Avatar of: Steve Summers

Steve Summers

Posts: 28

January 7, 2009

Harvard School of Public Health scientists John Cairns, Julie Overbaugh, and Stephan Miller in a 1988 Nature paper titled "The Origin of Mutants, made this statement: "We describe here experiments and some circumstantial evidence suggesting that bacteria can choose which mutations they should produce." \n\nThis paper addressed the idea of directing the course of their own evolution in addressing whether "mutations sometimes arise as a specific response to the current needs of an organism."\n\nWhen stressing (rather than imposing lethal selection) Lac- E coli by plating them on an agar substrate with only lactose as an energy source, the bacteria go into the non-dividing, non-replicating starvation "stationary phase." They can and do still mutate. In this case to survive they were obliged to express a specific mutation. Lac+ revertants appeared in a statistical distribution that led Cairns et al to suggest that the bacteria `chose' their mutation.\n\nUniversity of Connecticut's Barry Hall reported in a 1988 Genetics article a follow up experiment in which he introduced a strain of E. coli to a substrate that require two mutations, one exceedingly rare, to utilize salicin. Sal+ revertants appeared in a frequency that was orders of magnitude greater than predicted by classical theory of random mutations. Hall has published several papers that support "Directed Mutation."\n\nOthers experimented and supported or contradicted Cairns' and Hall's results. Other theories offered different explanations and new data were gathered about mutation. One such data was that super-mutating bacteria were more frequent in drug resistant populations (LeClerc et al, Science 274: 1208-1211, 1996). This provided one possible mechanism for "Directed Mutation" as it offered the possibility that some bacteria have evolved the propensity to super-mutate under stress. \n\nThe final outcome, however, so far as when I last looked at it, had not ruled out "Directed Mutation."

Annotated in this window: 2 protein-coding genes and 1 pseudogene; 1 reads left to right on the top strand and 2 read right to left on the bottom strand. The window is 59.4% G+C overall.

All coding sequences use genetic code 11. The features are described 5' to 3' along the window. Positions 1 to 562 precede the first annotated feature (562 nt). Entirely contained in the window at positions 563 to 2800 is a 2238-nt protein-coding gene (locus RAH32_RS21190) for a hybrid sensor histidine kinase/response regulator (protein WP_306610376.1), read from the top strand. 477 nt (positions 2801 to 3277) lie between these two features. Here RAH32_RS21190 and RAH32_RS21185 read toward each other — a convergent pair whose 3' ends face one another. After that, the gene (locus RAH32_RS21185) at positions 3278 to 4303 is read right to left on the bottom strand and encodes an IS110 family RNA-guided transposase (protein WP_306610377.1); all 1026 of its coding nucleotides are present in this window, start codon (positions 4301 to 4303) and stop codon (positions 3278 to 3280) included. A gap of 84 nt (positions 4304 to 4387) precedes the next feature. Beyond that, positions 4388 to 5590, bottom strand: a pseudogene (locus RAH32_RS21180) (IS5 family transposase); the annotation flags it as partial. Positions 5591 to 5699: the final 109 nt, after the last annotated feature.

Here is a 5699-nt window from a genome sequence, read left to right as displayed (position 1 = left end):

Avatar of: Steve Summers

Steve Summers

Posts: 28

January 8, 2009

My title should more accurately have been "Not the first to offer evidence suggesting direction in evolutionary processes." \n\nCarins has called called this "selection-dependent mutation" and the commonly used phenomenon descriptor shifted to "adaptive \nmutation" from "directed mutation." However the use of "directed," or "adaptive," has shifted with many researchers from the mutation to mutagenesis, the process of generating mutations as a functional response to stress -also called hypermutation or transient mutation.\n\nThis is perhaps analogously or metaphorically like a cat thrashing about in a cage until it hits the experimenter's lever that opens the door.\n
Avatar of: anonymous poster

anonymous poster

Posts: 1

January 11, 2009

I don't think that people can mutate something in the laboratory and claim that this is 'evolution'. This is the equivalent of mutating pigeons until they cannot fly and then claiming that this is an exception to evolution or a new type of evolution. Maybe people that work in laboratories need to get out more - into the field maybe...